Update Employment Law June 2019
European Court of Justice (ECJ): Member states must require employers to systematically record working hours
Facts of the case
Spanish working time law only requires that employers systematically measure their employees’ working hours in case of overtime. The Spanish National Court questioned whether these regulations were in compliance with the Charter of Fundamental Rights of the European Union and the Working Time Directive 2003/88/EC (Directive concerning certain aspects of the organization of working time) and Directive 89/391/EEC (Directive on the introduction of measures to encourage improvements in the safety and health of workers at work). It therefore presented the case to the European Court of Justice (ECJ) for preliminary ruling.
On May 14, 2019, the ECJ confirmed the concerns and ruled that the Spanish regulations were not in compliance with the aforementioned directives. Member States must require employers to set up an “objective, reliable, and accessible system” for measuring the duration of time worked by each employee as of the first working hour. This will provide employers with an effective means through which compliance with the maximum weekly working time prescribed by European law could be ensured. Furthermore, this is the only way to ensure that the (minimum) rest times specified in Directive 2003/88/EC are actually complied with.
Implementation of the decision in German law
So far, in Germany, comprehensive documentation obligations regarding hours worked only exist in specifically defined scenarios. This is the case, on the one hand, for “mini job” employees, i.e., employees working very short hours or for low pay within the meaning of the German Social Security Code, Sec. 17(1) s. 1 German Minimum Wage Code (Mindestlohngesetz; MiLoG) in conjunction with Sec. 8(1) German Social Security Code IV (Sozialgesetzbuch; SGB). It applies on the other hand to employers who have employees in the industrial sectors specified in Sec. 2a German Act to Combat Illegal Employment (Gesetz zur Bekämpfung der Schwarzarbeit; SchwarzArbG). This includes in particular the construction industry but also the forwarding and haulage sector. Beyond these sectors, Sec. 16(2) German Working Time Act (Arbeitszeitengesetz; ArbZG) only specifies a documentation obligation and two-year retention period for “overtime” worked. Accordingly, employers are only required to record working time to the extent that the employee’s working time exceeds the maximum working time of eight hours on any given working day permissible under Sec. 3 ArbZG.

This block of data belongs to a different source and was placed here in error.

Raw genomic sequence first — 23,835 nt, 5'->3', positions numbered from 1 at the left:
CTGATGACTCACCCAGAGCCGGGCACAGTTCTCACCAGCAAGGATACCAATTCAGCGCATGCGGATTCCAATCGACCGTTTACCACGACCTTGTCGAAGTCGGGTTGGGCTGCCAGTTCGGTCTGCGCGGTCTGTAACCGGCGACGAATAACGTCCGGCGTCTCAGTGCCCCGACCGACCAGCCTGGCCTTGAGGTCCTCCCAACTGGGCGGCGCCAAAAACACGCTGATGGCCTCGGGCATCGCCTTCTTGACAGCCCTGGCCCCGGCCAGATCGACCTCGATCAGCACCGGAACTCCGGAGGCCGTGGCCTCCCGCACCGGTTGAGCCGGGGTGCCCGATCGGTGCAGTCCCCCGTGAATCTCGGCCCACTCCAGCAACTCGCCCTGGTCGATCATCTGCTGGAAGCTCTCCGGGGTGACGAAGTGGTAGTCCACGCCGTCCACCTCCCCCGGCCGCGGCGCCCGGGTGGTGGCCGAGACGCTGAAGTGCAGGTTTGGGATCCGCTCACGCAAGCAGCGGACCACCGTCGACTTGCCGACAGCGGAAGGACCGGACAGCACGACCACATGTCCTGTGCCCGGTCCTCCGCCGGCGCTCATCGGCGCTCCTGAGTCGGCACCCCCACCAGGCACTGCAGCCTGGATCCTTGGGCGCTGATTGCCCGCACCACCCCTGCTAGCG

Consequences of the decision
We believe that the ruling does not have any direct legal consequences. German labor law regulations concerning working time should not be subject to directive-compliant interpretation merely due to the unequivocal wording. At the same time, however, this proves that the law applicable in Germany does not meet the requirements of the Directives either and is therefore in violation of EU law. Given these facts, the ruling is in particular a call for the legislator to revise the German legal framework in such manner that it is in compliance with the Directives. It remains to be seen in which way this will unfold. The legislator does indeed have a rather broad discretionary scope. We are of the opinion that it is possible that the documentation obligations would only apply for companies with a certain minimum number of employees. Another alternative would be to exclude certain groups of employees, for example executives.
While the ruling solely discusses ensuring compliance with public law working time requirements, a discussion has been initiated dealing with the question of whether the - currently stringent - presentation obligations and burden of proof in labor law proceedings regarding alleged overtime worked could shift in such manner that they favor the employee. This could be the case, for example, if the employer does not provide any system to record working time and thus violates EU law in any case. Due to the current clear legal regulations and the general procedural principles regarding presentation obligations and the burden of proof, we believe, however, that such a shift would not be correct.
Given that it cannot currently be anticipated at all which specific changes in laws can be expected, we believe that there is no requirement solely based on this ruling to modify the existing trust-based working time recording system. In particular, employers who do not provide a working time recording system meeting the ECJ requirements are not acting irregularly. A sufficiently reliable legal basis is lacking for this to apply.
Employers who are currently considering relaxing documentation obligations in existing time-recording systems should leave sufficient room for subsequent modifications with regard to expected adjustments.